Hax: Daughter is trying to raise 'Momchild'

  • Article by: CAROLYN HAX
  • Updated: December 4, 2011 - 1:47 PM

Dear Carolyn: I don't know how to deal with my mom and her recent irresponsible decisions. She is in love again with her on-again-off-again boyfriend. To mark this new development, he recently gave her a very expensive "commitment ring," or, as I like to call it, an "I cheated on you, so here's a blinding diamond to forget about that" ring. She says in another life it would be an engagement ring (not sure what that means) and she is "sooo happy."

I've witnessed two-plus years of the emotional roller coaster this man has put her on, but apparently my mom has forgotten all about that. I am 27; she is 57. I would define our relationship as more of a best-friend relationship rather than a traditional mother-daughter relationship.

This has proven to be difficult at times, in that she tells me everything, the good, the bad and the ugly. Yet, knowing all this guy has put her through, she walks back into his arms and expects me to be their No. 1 cheerleader.

I have explained to her that I want her to be happy but that she is setting a bad example for me and my siblings, as well as making a decision that will likely lead to heartache for her (again), and she needs to wake up! I've been supportive, diplomatic, and tried tough love. Mom seems unwilling to hear or accept the truth. What do I do?

Carolyn says: First, I suggest you advance another step in your redefinition of your relationship with your mom. It's not traditional mother-daughter, and it's not best friends -- it's really that you're in the parent role, trying to raise a 57-year-old Momchild.

Next, take a look at what that says about your mom's idea of boundaries, an overused word I can't overuse enough. She's not keeping her behavior within adult bounds, and she's not keeping information within parental bounds.

Next, take a look at the way you've internalized her disregard for (ignorance of?) boundaries. You, at 27, are not keeping your behavior and information within adult-child bounds. Specifically, you've involved yourself in Mom's relationship drama, trying to get her to "wake up" and "accept the truth," and you're even trying to teach her how to be a parent with your concern about her "bad example."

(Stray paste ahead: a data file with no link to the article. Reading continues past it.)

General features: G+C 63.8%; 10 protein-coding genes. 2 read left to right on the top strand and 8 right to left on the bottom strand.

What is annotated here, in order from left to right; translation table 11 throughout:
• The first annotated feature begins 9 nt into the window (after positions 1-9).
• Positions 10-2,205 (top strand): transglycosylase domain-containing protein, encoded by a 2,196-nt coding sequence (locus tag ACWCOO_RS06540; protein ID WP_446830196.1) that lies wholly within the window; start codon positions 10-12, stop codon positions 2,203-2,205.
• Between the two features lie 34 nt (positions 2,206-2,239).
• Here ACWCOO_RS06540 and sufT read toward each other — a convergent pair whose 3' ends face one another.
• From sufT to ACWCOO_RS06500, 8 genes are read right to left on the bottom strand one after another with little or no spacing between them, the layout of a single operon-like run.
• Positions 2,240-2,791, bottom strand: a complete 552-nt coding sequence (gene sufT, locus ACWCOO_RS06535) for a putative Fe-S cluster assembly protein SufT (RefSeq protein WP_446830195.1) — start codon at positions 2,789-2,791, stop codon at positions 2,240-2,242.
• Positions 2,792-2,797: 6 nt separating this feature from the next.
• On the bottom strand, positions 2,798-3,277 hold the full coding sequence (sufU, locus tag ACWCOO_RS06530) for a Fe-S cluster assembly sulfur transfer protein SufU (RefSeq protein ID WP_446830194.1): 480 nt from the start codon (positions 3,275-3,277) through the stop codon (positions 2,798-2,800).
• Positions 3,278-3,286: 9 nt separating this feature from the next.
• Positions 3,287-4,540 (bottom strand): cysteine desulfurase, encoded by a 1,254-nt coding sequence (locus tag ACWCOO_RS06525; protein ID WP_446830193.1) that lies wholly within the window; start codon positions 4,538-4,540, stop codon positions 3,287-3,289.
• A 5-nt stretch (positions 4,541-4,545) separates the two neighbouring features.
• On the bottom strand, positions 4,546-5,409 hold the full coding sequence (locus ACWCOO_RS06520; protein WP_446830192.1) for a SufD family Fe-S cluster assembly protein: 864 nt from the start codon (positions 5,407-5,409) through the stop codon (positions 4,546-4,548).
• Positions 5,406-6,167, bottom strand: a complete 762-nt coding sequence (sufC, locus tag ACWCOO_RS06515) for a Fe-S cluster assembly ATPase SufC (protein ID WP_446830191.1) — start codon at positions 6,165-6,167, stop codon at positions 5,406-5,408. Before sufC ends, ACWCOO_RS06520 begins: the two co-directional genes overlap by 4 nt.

In other words, please see that you're fully symptomatic with the family affliction.

The path to family health isn't for you to cure your mom of what ails her, be it the emotional crack addiction that is her current relationship, or the profound immaturity that sent her in search of that high.

Nor would it be your place to if you could; adults, even those fitting that description only in the chronological sense, get to decide what self-improvement they need and what they'll do to get it. Please accept that your mom's relationship is as bad as she wants it to be.

Also accept that the only productive path here is for you to get well, by choosing healthier ways to respond to your mom. You can stop thinking and hoping she'll change, for one. You can stop pinning your view of success and/or happiness to her changing. You can also choose not to listen to her good, her bad or her ugly love-life revelations: "You're my mother and I love you, but I'm not going to get involved in the boyfriend drama anymore."

In fact, just by giving her teenage romance so much of your attention these past two years, you've encouraged her to pursue it, deftly undermining your own intent.

So withdraw all negative attention by putting up your Mom-I'm-done boundary and, more important, enforcing it.

You can: (1) be firm while still being kind, and say her ring is lovely (and not harp on it); (2) say you hope they're happy (and not qualify it); (3) decline to support her antics with "You know how I feel about that" (and not re-explain it); (4) express "Aw, Mom, I'm sorry" dismay when something goes wrong (and not told-you-so it).

You can't: (1) talk her off the thrill ride or (2) ride it with her.

Your mom-habits will be difficult to break; the path to therapy is well worn by others who've been in your place. Should you ever conclude you can't change your pattern alone, getting competent help would make sense for you, too.

Just know that your detailed awareness of your mother's frailties puts you in the strongest position to identify, isolate and address your own. Think of yours as a search for two strategies: one to recognize the sensation of getting sucked into someone else's drama, and another to have the words ready that distinguish your business from hers. Two stellar examples to set.

E-mail Carolyn Hax at tellme@washpost.com, or chat with her at 11 a.m. each Friday at www.washingtonpost.com.

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